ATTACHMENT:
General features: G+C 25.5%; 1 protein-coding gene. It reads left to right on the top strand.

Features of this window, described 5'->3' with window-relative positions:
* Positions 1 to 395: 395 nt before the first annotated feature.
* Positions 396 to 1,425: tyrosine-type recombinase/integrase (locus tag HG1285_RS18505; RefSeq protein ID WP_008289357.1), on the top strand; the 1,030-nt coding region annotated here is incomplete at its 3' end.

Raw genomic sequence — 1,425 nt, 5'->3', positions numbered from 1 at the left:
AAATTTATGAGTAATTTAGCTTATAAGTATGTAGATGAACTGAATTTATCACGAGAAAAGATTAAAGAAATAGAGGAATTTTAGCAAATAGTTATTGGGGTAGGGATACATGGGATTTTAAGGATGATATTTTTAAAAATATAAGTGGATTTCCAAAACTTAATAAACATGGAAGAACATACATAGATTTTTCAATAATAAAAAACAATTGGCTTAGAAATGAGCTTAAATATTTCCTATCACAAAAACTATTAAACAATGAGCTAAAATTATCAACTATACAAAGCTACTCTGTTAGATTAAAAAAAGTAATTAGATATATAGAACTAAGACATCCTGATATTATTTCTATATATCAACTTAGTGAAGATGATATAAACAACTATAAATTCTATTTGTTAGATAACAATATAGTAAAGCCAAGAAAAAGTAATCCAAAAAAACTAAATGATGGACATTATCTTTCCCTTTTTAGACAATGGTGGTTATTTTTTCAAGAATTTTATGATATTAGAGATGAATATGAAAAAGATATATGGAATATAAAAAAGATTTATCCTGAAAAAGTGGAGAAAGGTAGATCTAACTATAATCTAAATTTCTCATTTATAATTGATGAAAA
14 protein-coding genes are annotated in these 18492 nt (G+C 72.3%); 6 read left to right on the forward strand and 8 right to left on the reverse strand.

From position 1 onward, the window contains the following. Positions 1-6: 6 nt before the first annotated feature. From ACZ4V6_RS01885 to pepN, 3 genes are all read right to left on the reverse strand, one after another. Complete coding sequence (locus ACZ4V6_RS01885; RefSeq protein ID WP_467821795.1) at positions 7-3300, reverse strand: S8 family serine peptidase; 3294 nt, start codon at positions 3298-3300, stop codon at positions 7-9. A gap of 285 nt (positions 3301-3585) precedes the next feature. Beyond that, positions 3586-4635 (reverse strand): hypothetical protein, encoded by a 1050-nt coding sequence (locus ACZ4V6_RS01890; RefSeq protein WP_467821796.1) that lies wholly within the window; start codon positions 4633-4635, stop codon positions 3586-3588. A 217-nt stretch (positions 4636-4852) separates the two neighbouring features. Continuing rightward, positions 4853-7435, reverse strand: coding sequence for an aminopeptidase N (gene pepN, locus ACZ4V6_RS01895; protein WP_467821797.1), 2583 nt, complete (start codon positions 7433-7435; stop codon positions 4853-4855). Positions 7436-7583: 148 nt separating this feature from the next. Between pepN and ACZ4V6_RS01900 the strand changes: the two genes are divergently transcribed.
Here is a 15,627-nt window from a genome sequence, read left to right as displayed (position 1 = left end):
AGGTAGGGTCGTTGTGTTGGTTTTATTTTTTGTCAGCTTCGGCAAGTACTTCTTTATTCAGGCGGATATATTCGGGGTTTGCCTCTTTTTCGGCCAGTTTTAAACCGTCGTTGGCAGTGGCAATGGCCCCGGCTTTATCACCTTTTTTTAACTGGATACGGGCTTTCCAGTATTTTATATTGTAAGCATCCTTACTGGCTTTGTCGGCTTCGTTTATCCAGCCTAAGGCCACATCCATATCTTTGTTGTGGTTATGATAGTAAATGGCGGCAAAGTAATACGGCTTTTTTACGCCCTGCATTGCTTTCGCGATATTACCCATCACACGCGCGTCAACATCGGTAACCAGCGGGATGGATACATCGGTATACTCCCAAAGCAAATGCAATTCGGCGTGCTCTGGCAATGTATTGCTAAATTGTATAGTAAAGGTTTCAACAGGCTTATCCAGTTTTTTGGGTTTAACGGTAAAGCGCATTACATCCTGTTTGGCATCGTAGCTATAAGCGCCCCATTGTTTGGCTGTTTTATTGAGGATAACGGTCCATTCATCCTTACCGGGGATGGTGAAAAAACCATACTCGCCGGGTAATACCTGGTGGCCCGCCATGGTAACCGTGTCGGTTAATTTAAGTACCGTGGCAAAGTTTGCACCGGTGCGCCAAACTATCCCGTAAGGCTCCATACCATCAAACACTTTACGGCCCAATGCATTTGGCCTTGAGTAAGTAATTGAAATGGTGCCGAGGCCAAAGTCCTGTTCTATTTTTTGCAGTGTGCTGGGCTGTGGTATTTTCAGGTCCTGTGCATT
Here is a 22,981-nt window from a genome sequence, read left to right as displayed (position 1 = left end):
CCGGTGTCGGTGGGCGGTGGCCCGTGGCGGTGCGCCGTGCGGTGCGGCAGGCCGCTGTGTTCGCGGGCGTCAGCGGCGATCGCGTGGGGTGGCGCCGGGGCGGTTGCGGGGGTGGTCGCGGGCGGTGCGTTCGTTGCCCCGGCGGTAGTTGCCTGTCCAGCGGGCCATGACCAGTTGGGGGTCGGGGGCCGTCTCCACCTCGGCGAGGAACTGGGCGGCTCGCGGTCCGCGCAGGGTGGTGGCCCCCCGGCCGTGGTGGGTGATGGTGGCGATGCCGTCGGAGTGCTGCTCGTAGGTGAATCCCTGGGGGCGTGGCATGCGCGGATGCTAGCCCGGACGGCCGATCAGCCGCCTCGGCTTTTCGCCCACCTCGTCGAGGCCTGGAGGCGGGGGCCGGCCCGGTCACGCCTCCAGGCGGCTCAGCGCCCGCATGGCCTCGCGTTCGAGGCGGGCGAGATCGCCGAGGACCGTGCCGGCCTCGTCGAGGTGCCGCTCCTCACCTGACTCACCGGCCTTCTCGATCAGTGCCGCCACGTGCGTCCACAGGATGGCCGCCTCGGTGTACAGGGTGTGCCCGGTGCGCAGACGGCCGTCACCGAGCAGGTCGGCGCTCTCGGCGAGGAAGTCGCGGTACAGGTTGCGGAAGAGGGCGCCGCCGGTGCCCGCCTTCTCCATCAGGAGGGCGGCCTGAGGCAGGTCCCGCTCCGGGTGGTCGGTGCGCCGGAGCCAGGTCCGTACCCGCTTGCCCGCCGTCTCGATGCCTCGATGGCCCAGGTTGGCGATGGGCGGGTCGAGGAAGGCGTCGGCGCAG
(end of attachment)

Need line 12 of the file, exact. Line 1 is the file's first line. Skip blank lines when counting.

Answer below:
CCGGTGTCGGTGGGCGGTGGCCCGTGGCGGTGCGCCGTGCGGTGCGGCAGGCCGCTGTGTTCGCGGGCGTCAGCGGCGATCGCGTGGGGTGGCGCCGGGGCGGTTGCGGGGGTGGTCGCGGGCGGTGCGTTCGTTGCCCCGGCGGTAGTTGCCTGTCCAGCGGGCCATGACCAGTTGGGGGTCGGGGGCCGTCTCCACCTCGGCGAGGAACTGGGCGGCTCGCGGTCCGCGCAGGGTGGTGGCCCCCCGGCCGTGGTGGGTGATGGTGGCGATGCCGTCGGAGTGCTGCTCGTAGGTGAATCCCTGGGGGCGTGGCATGCGCGGATGCTAGCCCGGACGGCCGATCAGCCGCCTCGGCTTTTCGCCCACCTCGTCGAGGCCTGGAGGCGGGGGCCGGCCCGGTCACGCCTCCAGGCGGCTCAGCGCCCGCATGGCCTCGCGTTCGAGGCGGGCGAGATCGCCGAGGACCGTGCCGGCCTCGTCGAGGTGCCGCTCCTCACCTGACTCACCGGCCTTCTCGATCAGTGCCGCCACGTGCGTCCACAGGATGGCCGCCTCGGTGTACAGGGTGTGCCCGGTGCGCAGACGGCCGTCACCGAGCAGGTCGGCGCTCTCGGCGAGGAAGTCGCGGTACAGGTTGCGGAAGAGGGCGCCGCCGGTGCCCGCCTTCTCCATCAGGAGGGCGGCCTGAGGCAGGTCCCGCTCCGGGTGGTCGGTGCGCCGGAGCCAGGTCCGTACCCGCTTGCCCGCCGTCTCGATGCCTCGATGGCCCAGGTTGGCGATGGGCGGGTCGAGGAAGGCGTCGGCGCAG